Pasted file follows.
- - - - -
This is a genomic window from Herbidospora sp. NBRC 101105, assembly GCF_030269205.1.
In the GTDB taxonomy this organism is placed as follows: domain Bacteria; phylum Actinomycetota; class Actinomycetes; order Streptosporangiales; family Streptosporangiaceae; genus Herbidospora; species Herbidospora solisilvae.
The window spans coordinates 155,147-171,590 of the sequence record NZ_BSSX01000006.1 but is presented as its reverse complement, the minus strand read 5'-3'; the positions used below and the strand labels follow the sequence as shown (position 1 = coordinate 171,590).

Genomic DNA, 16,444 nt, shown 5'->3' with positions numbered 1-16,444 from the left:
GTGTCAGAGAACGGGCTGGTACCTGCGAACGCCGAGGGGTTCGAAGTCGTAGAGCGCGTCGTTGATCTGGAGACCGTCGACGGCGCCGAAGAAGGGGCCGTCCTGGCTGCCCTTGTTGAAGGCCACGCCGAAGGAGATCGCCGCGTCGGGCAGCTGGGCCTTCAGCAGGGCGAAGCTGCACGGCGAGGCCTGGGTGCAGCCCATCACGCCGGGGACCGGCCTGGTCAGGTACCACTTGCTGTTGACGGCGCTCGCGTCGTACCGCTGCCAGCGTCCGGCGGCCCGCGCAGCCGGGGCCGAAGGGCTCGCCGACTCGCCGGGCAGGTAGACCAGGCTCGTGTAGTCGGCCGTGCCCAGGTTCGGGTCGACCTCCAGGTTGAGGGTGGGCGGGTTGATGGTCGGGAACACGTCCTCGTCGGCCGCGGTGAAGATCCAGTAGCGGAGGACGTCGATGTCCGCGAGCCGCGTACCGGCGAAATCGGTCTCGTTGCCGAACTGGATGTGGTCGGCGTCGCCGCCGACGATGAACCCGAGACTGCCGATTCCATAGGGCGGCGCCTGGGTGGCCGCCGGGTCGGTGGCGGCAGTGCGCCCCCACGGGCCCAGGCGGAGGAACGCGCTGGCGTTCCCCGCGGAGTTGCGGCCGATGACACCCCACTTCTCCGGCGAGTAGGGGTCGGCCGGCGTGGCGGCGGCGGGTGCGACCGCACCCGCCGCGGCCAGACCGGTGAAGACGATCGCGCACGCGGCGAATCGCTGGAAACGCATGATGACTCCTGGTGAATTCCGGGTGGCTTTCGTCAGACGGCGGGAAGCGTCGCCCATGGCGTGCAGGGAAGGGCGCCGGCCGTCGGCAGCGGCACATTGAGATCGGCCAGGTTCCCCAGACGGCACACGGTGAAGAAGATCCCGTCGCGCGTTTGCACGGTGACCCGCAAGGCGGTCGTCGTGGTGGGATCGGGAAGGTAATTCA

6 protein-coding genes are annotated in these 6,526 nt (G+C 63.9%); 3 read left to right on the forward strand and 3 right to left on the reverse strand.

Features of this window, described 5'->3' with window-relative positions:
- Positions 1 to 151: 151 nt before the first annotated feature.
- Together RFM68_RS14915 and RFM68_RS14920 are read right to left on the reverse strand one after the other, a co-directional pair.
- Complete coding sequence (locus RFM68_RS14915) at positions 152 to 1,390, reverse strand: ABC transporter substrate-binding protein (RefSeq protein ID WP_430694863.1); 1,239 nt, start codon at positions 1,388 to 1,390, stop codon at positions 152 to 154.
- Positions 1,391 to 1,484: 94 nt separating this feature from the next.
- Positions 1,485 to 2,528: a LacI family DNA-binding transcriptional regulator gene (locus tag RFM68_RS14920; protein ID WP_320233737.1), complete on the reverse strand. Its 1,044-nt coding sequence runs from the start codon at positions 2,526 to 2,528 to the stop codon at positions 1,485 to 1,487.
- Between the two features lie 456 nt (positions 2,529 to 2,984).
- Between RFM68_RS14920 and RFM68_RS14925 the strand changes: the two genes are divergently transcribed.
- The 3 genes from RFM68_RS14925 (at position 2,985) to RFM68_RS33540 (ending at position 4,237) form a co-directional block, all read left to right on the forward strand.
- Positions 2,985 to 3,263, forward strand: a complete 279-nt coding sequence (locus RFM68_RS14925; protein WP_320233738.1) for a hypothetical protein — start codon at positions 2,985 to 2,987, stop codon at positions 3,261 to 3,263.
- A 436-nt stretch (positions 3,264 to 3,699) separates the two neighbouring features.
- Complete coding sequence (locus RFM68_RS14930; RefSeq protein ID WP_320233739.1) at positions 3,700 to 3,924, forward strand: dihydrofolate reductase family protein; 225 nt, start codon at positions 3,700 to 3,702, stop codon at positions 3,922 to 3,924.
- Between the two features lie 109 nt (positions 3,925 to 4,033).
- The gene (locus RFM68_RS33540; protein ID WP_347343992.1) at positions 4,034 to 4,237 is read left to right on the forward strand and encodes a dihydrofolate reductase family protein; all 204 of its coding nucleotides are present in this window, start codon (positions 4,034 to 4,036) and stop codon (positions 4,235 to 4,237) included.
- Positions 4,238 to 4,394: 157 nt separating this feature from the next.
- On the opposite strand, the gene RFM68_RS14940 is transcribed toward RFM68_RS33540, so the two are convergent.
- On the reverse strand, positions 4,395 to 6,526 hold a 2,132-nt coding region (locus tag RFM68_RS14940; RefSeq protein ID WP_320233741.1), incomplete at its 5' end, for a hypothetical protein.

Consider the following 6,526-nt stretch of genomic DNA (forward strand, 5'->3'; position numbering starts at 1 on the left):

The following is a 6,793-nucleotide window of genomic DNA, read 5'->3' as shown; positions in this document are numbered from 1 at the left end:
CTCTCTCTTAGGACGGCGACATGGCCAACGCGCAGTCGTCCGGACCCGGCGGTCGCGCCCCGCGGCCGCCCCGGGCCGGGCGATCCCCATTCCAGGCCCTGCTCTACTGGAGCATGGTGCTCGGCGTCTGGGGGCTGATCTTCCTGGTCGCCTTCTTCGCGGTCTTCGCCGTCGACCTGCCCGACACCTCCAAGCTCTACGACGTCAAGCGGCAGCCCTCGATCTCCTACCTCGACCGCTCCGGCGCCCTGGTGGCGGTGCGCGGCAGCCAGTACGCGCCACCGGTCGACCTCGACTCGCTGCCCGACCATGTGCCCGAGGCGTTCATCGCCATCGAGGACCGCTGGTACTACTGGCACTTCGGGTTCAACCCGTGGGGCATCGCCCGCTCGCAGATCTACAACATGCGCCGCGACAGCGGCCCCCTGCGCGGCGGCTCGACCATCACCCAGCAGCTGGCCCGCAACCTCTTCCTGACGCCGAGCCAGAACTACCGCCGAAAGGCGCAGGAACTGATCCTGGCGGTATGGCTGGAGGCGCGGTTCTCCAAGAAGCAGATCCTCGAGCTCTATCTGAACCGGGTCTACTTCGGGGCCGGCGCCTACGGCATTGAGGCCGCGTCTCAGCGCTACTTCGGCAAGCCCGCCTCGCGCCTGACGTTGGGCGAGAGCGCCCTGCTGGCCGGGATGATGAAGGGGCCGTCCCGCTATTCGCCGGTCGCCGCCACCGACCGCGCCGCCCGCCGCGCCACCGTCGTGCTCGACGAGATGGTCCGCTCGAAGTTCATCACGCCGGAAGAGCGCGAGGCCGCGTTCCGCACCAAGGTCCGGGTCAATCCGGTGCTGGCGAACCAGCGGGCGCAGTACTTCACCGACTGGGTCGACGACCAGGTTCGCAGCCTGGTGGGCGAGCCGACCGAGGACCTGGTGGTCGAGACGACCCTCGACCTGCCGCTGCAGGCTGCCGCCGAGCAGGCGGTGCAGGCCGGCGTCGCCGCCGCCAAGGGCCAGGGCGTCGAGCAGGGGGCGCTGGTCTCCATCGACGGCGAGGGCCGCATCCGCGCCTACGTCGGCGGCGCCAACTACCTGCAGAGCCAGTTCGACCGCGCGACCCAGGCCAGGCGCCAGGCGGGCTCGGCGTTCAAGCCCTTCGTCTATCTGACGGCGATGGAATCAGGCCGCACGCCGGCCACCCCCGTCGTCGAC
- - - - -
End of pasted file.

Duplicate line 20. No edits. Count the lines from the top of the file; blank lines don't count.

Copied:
- The gene (locus RFM68_RS33540; protein ID WP_347343992.1) at positions 4,034 to 4,237 is read left to right on the forward strand and encodes a dihydrofolate reductase family protein; all 204 of its coding nucleotides are present in this window, start codon (positions 4,034 to 4,036) and stop codon (positions 4,235 to 4,237) included.